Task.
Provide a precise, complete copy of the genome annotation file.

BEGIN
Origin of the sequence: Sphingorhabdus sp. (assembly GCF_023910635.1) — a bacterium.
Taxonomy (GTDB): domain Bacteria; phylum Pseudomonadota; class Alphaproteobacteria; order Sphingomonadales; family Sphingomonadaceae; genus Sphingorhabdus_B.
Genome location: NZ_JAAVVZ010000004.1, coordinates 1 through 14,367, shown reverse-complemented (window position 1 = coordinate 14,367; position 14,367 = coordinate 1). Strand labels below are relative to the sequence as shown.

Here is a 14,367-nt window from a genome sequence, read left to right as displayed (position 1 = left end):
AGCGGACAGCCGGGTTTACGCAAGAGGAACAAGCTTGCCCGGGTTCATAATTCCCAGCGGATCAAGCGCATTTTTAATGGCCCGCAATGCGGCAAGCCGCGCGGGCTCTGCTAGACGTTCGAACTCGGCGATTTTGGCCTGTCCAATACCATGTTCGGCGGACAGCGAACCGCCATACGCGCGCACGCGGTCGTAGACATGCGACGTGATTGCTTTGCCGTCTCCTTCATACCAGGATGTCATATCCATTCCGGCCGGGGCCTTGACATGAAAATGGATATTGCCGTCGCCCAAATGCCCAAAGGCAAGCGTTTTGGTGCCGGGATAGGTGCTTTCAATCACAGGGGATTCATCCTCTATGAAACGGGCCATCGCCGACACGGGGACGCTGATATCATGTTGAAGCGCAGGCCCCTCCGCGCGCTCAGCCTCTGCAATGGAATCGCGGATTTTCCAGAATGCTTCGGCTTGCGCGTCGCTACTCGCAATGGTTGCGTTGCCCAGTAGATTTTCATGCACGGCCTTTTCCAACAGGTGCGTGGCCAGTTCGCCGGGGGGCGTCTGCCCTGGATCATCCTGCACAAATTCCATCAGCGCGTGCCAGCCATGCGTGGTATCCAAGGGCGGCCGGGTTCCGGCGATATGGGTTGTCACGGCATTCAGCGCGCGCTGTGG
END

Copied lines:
Origin of the sequence: Sphingorhabdus sp. (assembly GCF_023910635.1) — a bacterium.
Taxonomy (GTDB): domain Bacteria; phylum Pseudomonadota; class Alphaproteobacteria; order Sphingomonadales; family Sphingomonadaceae; genus Sphingorhabdus_B.
Genome location: NZ_JAAVVZ010000004.1, coordinates 1 through 14,367, shown reverse-complemented (window position 1 = coordinate 14,367; position 14,367 = coordinate 1). Strand labels below are relative to the sequence as shown.

Here is a 14,367-nt window from a genome sequence, read left to right as displayed (position 1 = left end):
AGCGGACAGCCGGGTTTACGCAAGAGGAACAAGCTTGCCCGGGTTCATAATTCCCAGCGGATCAAGCGCATTTTTAATGGCCCGCAATGCGGCAAGCCGCGCGGGCTCTGCTAGACGTTCGAACTCGGCGATTTTGGCCTGTCCAATACCATGTTCGGCGGACAGCGAACCGCCATACGCGCGCACGCGGTCGTAGACATGCGACGTGATTGCTTTGCCGTCTCCTTCATACCAGGATGTCATATCCATTCCGGCCGGGGCCTTGACATGAAAATGGATATTGCCGTCGCCCAAATGCCCAAAGGCAAGCGTTTTGGTGCCGGGATAGGTGCTTTCAATCACAGGGGATTCATCCTCTATGAAACGGGCCATCGCCGACACGGGGACGCTGATATCATGTTGAAGCGCAGGCCCCTCCGCGCGCTCAGCCTCTGCAATGGAATCGCGGATTTTCCAGAATGCTTCGGCTTGCGCGTCGCTACTCGCAATGGTTGCGTTGCCCAGTAGATTTTCATGCACGGCCTTTTCCAACAGGTGCGTGGCCAGTTCGCCGGGGGGCGTCTGCCCTGGATCATCCTGCACAAATTCCATCAGCGCGTGCCAGCCATGCGTGGTATCCAAGGGCGGCCGGGTTCCGGCGATATGGGTTGTCACGGCATTCAGCGCGCGCTGTGG